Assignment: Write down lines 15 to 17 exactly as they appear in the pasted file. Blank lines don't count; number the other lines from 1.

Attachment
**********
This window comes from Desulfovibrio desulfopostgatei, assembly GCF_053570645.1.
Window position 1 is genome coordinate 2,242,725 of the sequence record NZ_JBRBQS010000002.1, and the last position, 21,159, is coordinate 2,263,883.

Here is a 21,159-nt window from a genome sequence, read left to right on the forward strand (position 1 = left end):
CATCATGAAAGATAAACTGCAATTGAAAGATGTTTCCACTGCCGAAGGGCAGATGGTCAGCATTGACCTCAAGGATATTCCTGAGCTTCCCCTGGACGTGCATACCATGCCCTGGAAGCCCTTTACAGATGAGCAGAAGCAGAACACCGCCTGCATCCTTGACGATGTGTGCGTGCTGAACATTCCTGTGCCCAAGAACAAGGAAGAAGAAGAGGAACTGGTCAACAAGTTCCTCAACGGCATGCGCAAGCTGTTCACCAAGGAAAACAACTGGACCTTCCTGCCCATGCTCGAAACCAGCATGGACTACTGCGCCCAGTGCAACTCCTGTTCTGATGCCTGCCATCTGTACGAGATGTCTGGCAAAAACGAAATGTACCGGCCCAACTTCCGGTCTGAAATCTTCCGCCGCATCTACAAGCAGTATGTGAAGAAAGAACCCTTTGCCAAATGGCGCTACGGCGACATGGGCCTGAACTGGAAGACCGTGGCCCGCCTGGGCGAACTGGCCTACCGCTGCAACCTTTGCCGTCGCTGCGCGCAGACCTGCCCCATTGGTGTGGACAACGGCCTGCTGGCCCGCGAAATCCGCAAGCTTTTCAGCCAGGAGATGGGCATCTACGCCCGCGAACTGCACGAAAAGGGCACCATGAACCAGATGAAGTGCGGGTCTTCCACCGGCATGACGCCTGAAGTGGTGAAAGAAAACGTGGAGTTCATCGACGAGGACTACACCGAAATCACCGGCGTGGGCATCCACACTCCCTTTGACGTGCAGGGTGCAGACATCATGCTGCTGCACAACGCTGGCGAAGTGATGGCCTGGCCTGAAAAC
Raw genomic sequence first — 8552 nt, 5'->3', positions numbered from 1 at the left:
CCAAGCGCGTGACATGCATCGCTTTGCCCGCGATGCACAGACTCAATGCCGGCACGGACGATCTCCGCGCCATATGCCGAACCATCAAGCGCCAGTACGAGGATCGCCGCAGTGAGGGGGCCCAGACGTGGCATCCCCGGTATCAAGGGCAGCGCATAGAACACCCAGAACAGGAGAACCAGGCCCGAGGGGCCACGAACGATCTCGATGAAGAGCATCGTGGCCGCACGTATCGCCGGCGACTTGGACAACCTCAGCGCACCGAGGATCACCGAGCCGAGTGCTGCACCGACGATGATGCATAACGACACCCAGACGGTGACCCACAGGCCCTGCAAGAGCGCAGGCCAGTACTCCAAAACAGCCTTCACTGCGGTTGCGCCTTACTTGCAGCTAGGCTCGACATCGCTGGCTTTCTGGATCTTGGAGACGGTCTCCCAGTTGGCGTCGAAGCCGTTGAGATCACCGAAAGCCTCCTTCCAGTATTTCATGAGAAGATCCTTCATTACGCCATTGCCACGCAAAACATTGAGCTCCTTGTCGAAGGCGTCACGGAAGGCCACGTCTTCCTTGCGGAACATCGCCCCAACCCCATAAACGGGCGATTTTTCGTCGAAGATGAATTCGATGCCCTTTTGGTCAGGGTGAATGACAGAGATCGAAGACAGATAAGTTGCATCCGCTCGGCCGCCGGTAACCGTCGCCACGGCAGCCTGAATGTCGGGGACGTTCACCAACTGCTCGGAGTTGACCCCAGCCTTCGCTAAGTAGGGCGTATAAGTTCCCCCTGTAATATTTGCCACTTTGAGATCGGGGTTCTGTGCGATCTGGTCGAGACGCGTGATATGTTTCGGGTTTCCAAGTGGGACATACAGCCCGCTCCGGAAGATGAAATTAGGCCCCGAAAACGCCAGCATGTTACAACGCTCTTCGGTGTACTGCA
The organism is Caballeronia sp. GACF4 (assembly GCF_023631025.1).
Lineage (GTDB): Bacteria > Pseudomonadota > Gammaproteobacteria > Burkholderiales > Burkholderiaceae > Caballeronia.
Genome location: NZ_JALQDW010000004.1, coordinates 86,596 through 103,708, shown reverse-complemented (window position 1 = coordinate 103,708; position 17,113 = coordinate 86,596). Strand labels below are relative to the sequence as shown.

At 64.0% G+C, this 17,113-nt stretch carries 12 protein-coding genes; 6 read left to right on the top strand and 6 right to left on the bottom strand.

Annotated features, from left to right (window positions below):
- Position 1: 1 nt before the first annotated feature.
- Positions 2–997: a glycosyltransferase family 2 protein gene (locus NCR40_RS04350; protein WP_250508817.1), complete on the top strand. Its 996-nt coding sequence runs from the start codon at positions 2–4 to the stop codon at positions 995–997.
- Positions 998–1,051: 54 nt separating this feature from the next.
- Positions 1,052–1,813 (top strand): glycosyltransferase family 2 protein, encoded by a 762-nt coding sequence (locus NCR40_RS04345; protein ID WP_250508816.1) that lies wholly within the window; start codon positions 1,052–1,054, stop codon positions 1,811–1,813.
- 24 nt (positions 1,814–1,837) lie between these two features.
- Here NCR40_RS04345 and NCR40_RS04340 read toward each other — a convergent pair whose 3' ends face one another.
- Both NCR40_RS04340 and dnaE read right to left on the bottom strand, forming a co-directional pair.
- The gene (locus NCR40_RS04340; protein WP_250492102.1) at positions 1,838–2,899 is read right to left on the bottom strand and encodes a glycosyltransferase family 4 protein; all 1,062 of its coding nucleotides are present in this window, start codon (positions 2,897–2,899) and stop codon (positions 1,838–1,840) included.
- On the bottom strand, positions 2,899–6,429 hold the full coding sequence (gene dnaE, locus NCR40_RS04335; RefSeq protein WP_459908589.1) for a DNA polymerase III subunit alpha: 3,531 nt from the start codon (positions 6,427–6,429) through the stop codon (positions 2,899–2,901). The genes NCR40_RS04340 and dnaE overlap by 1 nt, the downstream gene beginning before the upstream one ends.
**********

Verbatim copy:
- Positions 1,052–1,813 (top strand): glycosyltransferase family 2 protein, encoded by a 762-nt coding sequence (locus NCR40_RS04345; protein ID WP_250508816.1) that lies wholly within the window; start codon positions 1,052–1,054, stop codon positions 1,811–1,813.
- 24 nt (positions 1,814–1,837) lie between these two features.
- Here NCR40_RS04345 and NCR40_RS04340 read toward each other — a convergent pair whose 3' ends face one another.